My biggest problem with fear was that I didn't recognize it for what it was. I was absolutely terrified of being alone, being abandoned. But I didn't know that I was afraid. I just knew I didn't like it!

Part of my sickness was that I would go to any lengths to hold on to a relationship, no matter how unhealthy or harmful it was because I was so afraid of not ever being able to have another one.

When I came into Al-Anon, I was finally able to identify my overwhelming fear of being by myself, with myself. And thanks to a lot of meetings, and the wonderful folks I met in Al-Anon, I was finally able to face those fears and deal with them for what they were and learn what caused them in the first place.

Focus on Ourselves

One of the 12 Traditions of Al-Anon states that we have no opinion on outside issues. Well, if I apply that principal to "all my affairs" as is suggested, then someone else's drinking or behavior, becomes an "outside issue."

When I share at a meeting, I do not discuss the behavior of anyone outside the room. I only talk about my circumstances and how I am trying to deal with them. And if I take it a step further, then the alcoholic's behavior, actions, reactions, and even comments become an "outside issue" too.

If I keep the focus on me and my spiritual journey of recovery I don't have time to focus on anyone else's behavior.


It seems to be one of those "spiritual truths" that before we can have a friend, we must be a friend; before we can gain freedom, we must surrender; and before we can be forgiven, we must first forgive.

That seems to be the way God always does it, puts the ball in our court and waits for us to make the first move. That's why step two is before step three, I have to believe first, and only then can it happen.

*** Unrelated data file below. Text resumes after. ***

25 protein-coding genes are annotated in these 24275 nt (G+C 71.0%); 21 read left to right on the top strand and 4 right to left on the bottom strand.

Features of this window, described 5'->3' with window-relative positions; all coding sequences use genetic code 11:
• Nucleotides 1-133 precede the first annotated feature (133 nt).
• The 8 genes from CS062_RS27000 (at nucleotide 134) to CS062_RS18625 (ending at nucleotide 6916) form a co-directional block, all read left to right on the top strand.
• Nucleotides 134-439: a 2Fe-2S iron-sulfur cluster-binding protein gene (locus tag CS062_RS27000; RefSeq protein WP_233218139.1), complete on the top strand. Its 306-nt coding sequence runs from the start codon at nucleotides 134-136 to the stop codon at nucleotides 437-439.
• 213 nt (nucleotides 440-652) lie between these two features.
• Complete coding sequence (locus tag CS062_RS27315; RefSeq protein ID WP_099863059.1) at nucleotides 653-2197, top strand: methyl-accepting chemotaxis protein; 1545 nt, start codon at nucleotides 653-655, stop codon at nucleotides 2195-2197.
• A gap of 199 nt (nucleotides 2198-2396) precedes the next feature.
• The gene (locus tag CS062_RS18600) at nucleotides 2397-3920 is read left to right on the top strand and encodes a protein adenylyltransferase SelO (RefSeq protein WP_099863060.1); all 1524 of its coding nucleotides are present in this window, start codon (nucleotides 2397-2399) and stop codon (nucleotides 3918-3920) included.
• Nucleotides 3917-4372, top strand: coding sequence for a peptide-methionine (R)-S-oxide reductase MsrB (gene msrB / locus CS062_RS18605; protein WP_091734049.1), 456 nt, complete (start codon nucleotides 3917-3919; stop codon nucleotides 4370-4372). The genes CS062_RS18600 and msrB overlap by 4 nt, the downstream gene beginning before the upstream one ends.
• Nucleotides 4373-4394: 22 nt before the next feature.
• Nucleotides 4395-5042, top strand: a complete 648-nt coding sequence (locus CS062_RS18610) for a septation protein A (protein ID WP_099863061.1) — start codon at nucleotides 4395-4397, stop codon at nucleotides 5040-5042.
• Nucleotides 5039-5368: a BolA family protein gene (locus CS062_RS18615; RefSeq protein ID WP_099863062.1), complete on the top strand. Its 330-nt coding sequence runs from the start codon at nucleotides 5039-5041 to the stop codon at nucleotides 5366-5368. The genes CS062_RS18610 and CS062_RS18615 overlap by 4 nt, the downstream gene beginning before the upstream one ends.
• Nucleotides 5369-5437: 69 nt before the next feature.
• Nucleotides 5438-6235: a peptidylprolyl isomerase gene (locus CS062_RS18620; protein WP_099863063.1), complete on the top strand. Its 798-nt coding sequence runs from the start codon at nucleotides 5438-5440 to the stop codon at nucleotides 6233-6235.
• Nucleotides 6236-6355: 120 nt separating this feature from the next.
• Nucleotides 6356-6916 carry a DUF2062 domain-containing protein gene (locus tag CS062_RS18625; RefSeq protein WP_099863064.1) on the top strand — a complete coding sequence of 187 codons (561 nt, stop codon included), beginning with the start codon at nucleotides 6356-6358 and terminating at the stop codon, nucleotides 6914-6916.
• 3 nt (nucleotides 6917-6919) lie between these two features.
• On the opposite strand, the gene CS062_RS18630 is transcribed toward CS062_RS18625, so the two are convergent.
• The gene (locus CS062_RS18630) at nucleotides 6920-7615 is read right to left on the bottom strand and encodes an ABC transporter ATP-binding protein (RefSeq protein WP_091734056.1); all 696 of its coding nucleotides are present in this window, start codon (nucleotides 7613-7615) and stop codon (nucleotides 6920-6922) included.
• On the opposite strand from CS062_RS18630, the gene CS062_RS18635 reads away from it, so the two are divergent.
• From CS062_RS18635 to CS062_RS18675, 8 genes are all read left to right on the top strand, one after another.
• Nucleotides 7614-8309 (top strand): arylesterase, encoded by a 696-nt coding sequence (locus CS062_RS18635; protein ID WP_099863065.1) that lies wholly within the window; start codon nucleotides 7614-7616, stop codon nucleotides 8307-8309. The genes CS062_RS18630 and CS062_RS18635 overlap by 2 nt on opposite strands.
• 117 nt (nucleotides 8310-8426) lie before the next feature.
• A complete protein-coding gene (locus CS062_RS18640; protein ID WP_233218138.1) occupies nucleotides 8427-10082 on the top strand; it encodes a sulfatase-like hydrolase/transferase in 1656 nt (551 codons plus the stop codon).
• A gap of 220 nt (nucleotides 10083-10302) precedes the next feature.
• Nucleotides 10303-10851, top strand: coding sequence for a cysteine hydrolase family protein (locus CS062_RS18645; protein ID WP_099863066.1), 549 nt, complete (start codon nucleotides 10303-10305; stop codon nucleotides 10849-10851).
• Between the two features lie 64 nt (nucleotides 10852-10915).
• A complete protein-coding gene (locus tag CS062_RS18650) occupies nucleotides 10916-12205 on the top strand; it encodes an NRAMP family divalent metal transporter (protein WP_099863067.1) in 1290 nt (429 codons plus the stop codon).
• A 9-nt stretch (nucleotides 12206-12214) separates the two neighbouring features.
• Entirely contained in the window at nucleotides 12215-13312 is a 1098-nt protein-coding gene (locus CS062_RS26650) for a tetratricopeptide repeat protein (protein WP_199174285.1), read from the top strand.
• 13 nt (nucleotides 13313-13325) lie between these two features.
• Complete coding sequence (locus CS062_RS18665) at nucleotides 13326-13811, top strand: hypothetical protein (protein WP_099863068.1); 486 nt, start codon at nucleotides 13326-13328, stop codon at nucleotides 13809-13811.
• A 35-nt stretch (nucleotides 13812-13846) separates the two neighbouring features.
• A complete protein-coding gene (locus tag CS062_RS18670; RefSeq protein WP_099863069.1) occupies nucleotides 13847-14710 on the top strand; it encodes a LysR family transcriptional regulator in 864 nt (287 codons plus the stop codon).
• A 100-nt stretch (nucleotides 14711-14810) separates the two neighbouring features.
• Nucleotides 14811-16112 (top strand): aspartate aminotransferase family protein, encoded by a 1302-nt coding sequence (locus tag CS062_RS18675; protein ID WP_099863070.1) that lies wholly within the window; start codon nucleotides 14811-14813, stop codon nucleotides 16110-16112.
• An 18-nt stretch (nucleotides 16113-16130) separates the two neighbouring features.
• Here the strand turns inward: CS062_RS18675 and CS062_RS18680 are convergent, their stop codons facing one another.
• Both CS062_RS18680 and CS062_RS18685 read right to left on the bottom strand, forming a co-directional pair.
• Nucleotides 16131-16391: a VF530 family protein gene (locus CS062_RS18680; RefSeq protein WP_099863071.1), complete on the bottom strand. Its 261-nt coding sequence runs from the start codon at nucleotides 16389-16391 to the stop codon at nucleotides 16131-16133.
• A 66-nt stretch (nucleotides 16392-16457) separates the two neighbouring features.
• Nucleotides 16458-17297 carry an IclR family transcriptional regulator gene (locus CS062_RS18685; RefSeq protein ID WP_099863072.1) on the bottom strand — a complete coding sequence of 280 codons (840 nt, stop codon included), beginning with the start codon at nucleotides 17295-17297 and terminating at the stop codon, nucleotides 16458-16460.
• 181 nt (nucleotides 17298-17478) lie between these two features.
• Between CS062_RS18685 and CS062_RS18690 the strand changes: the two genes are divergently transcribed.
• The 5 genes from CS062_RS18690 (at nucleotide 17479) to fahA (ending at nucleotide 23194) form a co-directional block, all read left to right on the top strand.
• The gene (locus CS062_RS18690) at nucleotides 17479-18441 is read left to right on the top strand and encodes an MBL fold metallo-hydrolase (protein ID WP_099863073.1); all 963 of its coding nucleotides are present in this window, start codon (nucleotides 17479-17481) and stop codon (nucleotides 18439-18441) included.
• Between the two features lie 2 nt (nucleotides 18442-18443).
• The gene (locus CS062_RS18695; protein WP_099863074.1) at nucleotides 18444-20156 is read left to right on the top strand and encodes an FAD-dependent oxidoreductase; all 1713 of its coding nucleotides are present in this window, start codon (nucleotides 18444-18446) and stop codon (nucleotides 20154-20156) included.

The same seems to be true with forgiveness. God does not require me to "feel" like forgiving, only that I forgive! By doing so, by taking that first step -- faking it until I make it even --then God is able to give me a forgiving heart.

Seeking God's Will

I have learned a little trick that I use when I have a major decision to make and I am uncertain what God's will is in the situation.

I apply the principles of Step Five. I tell God, myself and another human being the decision that I have made and then sit back and see how it "feels." If I am still in turmoil about the decision, chances are that I have not made the right one, or don't know all the options yet.

However, if I get a feeling of peace about it, it usually means that I have made the right decision and I am right in the middle God's will for my life.


I am grateful that I have a program that gives me the tools to show me the way back when I find that I have lost my way. But sometimes, I get in one of those moods when I just want to feel sorry for myself. And other times it just comes over me, whether I want it to or not.

Someone in the program told me once when that happens, to force myself to sit down and write out a gratitude list. It is amazing how that really works to chase away the gloom!